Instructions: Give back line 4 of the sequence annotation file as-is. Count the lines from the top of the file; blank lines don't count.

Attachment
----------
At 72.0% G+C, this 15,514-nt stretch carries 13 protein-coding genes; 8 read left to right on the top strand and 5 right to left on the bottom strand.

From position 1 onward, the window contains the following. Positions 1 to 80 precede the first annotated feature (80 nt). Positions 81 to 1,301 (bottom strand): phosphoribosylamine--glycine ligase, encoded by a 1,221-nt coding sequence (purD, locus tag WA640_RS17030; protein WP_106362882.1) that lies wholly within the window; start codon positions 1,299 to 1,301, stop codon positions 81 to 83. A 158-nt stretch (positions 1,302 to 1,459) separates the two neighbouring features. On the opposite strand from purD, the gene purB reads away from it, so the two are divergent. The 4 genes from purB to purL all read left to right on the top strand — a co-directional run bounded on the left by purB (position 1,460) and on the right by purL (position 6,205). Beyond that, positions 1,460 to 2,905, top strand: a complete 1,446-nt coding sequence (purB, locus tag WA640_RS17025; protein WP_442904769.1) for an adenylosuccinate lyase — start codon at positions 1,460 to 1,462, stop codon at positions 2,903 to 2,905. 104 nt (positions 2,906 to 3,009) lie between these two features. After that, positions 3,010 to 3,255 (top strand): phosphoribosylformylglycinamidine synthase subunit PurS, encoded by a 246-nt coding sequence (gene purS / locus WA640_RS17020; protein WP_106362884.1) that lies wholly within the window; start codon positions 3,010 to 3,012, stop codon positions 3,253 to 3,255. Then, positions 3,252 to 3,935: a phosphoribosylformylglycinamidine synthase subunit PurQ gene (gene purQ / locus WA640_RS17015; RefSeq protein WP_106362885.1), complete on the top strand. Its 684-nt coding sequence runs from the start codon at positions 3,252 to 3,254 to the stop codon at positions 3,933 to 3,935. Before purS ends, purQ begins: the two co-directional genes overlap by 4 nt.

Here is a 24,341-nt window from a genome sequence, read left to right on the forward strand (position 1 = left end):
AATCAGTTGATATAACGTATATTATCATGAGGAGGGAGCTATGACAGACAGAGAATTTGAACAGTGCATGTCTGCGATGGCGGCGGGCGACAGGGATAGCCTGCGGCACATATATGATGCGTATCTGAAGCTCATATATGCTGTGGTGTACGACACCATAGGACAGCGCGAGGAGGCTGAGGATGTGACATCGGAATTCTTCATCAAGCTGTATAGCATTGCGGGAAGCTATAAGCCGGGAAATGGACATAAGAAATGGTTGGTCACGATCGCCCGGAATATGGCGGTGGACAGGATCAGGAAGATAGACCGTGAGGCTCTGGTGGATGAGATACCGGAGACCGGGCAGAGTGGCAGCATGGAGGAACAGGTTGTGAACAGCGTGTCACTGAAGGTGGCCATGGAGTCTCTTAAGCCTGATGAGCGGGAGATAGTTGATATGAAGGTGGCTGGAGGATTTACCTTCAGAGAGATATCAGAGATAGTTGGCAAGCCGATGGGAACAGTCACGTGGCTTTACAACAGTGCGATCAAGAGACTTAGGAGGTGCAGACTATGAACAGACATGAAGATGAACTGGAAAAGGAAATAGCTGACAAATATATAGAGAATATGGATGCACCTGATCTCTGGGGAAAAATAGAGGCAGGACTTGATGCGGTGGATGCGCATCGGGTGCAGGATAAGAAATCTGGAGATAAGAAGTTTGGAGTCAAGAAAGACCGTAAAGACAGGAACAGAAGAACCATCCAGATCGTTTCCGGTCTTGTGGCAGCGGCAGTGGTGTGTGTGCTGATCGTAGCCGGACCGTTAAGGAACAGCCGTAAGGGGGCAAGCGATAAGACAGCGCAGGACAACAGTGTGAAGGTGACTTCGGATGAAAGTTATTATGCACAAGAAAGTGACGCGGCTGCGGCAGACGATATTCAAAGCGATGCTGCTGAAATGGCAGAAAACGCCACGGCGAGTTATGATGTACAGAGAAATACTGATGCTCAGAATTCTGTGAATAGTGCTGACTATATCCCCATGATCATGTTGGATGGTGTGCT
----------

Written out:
AATCAGTTGATATAACGTATATTATCATGAGGAGGGAGCTATGACAGACAGAGAATTTGAACAGTGCATGTCTGCGATGGCGGCGGGCGACAGGGATAGCCTGCGGCACATATATGATGCGTATCTGAAGCTCATATATGCTGTGGTGTACGACACCATAGGACAGCGCGAGGAGGCTGAGGATGTGACATCGGAATTCTTCATCAAGCTGTATAGCATTGCGGGAAGCTATAAGCCGGGAAATGGACATAAGAAATGGTTGGTCACGATCGCCCGGAATATGGCGGTGGACAGGATCAGGAAGATAGACCGTGAGGCTCTGGTGGATGAGATACCGGAGACCGGGCAGAGTGGCAGCATGGAGGAACAGGTTGTGAACAGCGTGTCACTGAAGGTGGCCATGGAGTCTCTTAAGCCTGATGAGCGGGAGATAGTTGATATGAAGGTGGCTGGAGGATTTACCTTCAGAGAGATATCAGAGATAGTTGGCAAGCCGATGGGAACAGTCACGTGGCTTTACAACAGTGCGATCAAGAGACTTAGGAGGTGCAGACTATGAACAGACATGAAGATGAACTGGAAAAGGAAATAGCTGACAAATATATAGAGAATATGGATGCACCTGATCTCTGGGGAAAAATAGAGGCAGGACTTGATGCGGTGGATGCGCATCGGGTGCAGGATAAGAAATCTGGAGATAAGAAGTTTGGAGTCAAGAAAGACCGTAAAGACAGGAACAGAAGAACCATCCAGATCGTTTCCGGTCTTGTGGCAGCGGCAGTGGTGTGTGTGCTGATCGTAGCCGGACCGTTAAGGAACAGCCGTAAGGGGGCAAGCGATAAGACAGCGCAGGACAACAGTGTGAAGGTGACTTCGGATGAAAGTTATTATGCACAAGAAAGTGACGCGGCTGCGGCAGACGATATTCAAAGCGATGCTGCTGAAATGGCAGAAAACGCCACGGCGAGTTATGATGTACAGAGAAATACTGATGCTCAGAATTCTGTGAATAGTGCTGACTATATCCCCATGATCATGTTGGATGGTGTGCT